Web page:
Most people know that gut health is important and that we should take probiotics after a course of antibiotics, but what is it about and how can it affect your health?
Gut bacteria ferments fibre and non-digestible carbohydrates which reach our intestines undigested and produces short chain fatty acids. By-products of this process are gases such as hydrogen, carbon dioxide and methane which we expel through our breath, and yes, as flatulence.
Lots of different factors can influence the composition of our gut bacteria such as our diet, our genetics, even how we were delivered as babies or whether we were breast fed or formula fed. Alcohol, poor diet and stress can all upset the bacterial balance which can throw our digestion (and health) out of order.
Research is starting to identify relationships between an imbalance in good and bad bacteria and several diseases such as metabolic syndrome, obesity, cardiovascular disease, irritable bowel, mental health disorders and even central neural disorders.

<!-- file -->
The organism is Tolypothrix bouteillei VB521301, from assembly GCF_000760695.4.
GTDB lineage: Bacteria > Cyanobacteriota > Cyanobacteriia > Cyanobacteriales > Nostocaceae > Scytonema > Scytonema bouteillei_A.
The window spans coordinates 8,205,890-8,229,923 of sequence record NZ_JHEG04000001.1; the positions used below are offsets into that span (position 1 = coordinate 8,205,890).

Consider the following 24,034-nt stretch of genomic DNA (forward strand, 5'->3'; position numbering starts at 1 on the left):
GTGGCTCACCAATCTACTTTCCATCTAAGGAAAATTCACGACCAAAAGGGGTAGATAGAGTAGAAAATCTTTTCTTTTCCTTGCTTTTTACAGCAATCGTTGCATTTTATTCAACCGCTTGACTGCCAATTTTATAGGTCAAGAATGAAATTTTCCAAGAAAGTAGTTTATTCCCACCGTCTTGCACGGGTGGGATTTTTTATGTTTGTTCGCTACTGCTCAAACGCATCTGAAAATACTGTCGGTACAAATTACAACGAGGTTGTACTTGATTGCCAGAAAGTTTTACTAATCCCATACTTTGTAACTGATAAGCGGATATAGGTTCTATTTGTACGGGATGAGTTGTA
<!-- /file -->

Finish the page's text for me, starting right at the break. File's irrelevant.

Having good levels of beneficial bacteria ensures your bowel is healthy and functioning well, can control hunger signals, supports your immune system, and even helps to absorb certain vitamins such as vitamin K, which is important for blood clotting, B12 for cell and brain health, biotin and carnitine.
So, what can you do to ensure you are consuming the right foods to support a healthy gut? Firstly, bad bacteria thrives on sugar, so start by reducing the amount of refined sugar in your diet. Include legumes, pulses, wholegrains into your diet for fibre which act as prebiotics that feed the healthy bacteria.
Fermented foods such as sauerkraut, kombucha, kimchi and yoghurt contain good levels of healthy bacteria which encourages microflora to flourish. Probiotics are also an option but when choosing which ones best suit you, select those with high levels of bacteria per gram (aim for 10million) and contain specific strains (will often say clinically proven). Check the best before date and look for the claim “live and active cultures”.
By Kim Jones, Nutritionist, Total Nutrition and Health
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